Flynn said the firm went in a different direction than he would like to have seen. “I believe that the environment for regional law firms – particularly first-generation regional law firms – is extremely competitive,” he said. “Changes needed to be made for the firm to remain competitive, and I was unable to persuade my colleagues to make the changes that I thought to be essential moving forward.” Flynn declined to elaborate on those changes or to comment on specific criticisms. Stradling’s partners said they expect most of Flynn’s mid-market clients will elect to remain at Stradling. Mark Skaist, the corporate department’s newly appointed executive committee co-chair, agreed with corporate partner Carlson that a good chunk of Flynn’s clients would stay at Stradling, though neither provided numbers because clients are still in the process of deciding. Gibson Dunn’s billable hour is significantly higher than the one Stradling offers, and the extra expense doesn’t appeal to the mid-market clients Flynn represents, industry watchers say. Flynn disagreed.

“My clients are following me, as expected, and the transition has been relatively smooth,” he said. “The fact that Gibson Dunn hired me as a lateral partner should speak for itself about my clients and my relationships.

“I find that the most exciting companies in the region want to be with the most dominant and powerful law firms, and I wanted to be with one of them,” he added. Newport Beach-based legal consultant Peter Zeughauser, who’s worked with Flynn in the past, said he believes there’s truth to both sides’ arguments.

“If Mike’s practice could support Gibson Dunn’s rates, then he probably had a practice that was atypical of Stradling and one that would do better on a higher rate platform,” he said, but he added that he believes Stradling will prosper without Flynn as it moves into Santa Monica. “It’s a significant accomplishment that they’ve attracted corporate lateral partners in L.A.,” he said.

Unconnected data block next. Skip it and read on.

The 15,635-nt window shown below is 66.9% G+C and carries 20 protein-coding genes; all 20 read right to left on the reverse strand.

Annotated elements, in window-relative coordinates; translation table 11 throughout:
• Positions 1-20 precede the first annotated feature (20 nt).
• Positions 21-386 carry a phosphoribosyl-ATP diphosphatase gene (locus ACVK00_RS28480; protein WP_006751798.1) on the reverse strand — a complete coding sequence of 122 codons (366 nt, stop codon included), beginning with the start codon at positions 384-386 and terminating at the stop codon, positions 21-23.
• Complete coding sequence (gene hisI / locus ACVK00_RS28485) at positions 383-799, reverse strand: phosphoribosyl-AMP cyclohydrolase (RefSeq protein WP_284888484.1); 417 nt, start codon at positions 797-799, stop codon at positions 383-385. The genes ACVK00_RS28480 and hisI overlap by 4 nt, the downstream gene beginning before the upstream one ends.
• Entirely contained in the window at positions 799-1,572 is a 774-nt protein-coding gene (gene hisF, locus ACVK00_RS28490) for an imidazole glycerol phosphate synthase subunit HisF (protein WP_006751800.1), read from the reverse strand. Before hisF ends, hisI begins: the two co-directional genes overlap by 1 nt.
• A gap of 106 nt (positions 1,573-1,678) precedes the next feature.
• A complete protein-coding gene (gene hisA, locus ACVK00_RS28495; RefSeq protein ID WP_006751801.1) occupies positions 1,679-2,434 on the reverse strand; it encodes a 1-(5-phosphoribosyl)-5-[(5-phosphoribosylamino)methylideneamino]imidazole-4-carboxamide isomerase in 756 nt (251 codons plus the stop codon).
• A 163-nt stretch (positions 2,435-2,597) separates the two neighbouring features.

As the firm looks to re-enter the Los Angeles market, the corporate department’s co-heads, Christopher Ivey and Skaist, said it will add entertainment and media law and international law practices, allowing the firm to expand its reach. That’s what James Thoma from Reed Smith LLP will practice at the new venue.

“My practice right now is weighted heavily into producers who are pulling money out of China,

said Thoma. “While Reed Smith seemed like a perfect fit, it turned out the clients I’m dealing with are largely neutral whether there’s an office there [in China] … [because] the deals are all being done under California law.

Thoma said Stradling also offered an affordable billing rate for studios strapped for cash. The firm hasn’t disclosed the names of the other two lawyers included in the acquisition. “We’ve gotgreat brand recognition in Southern California,” Skaist said. “I think the challenge is really going to be making sure we’re able to continue our marketing efforts down here but also tackle this new territory. L.A. is a big legal market. We feel we fit a niche that other firms don’t.” Founded in 1975, the firm set its roots in corporate work and has since grown its public finance and litigation practices around that center. The niche Skaist referred to is the emerging technology startups the firm’s corporate department is known for representing – a niche that’s helped keep business strong because few Southern California firms focus on that sector, according to recruiter Sandy Lechtick. In Santa Monica, that will continue to play to the firm’s advantage, industry watchers said. “There’s plenty of good work to be had there,” Zeughauser said. “There are a lot of successful mid-market companies in L.A.” But it’s the second go-round for Stradling in Santa Monica. The firm set up shop there five years ago and left after just a year.

Carlson said the first time, Stradling didn’t sufficiently staff the office with business generators.

This time, he said, the firm has done due diligence on the portable books of business of the three new laterals.

Partners insist there isn’t a larger problem with Stradling’s leadership structure that could imperil the firm.

“As a regional firm … we have the luxury of a culture where partners have a voice and say in the strategy and direction and type of firm that we want to be,” said David Lafitte, a partner in the corporate department. “People may have different ideas and thoughts, which results in deliberation among partners to develop a consensus.

“In my view, these discussions and deliberations are healthy, and while there may be disagreements from time to time, I think we generally have happy lawyers.” Zeughauser, the legal consultant, has previously warned the firm about the dangers of not having a managing partner. He said he continues to believe that the firm has a structure that fosters infighting.

“In any law firm, there are going to be different views,” Zeughauser said. “One of the tasks of a managing partner is to build consensus around a vision and to have people follow it. That’s what I suspect was missing here.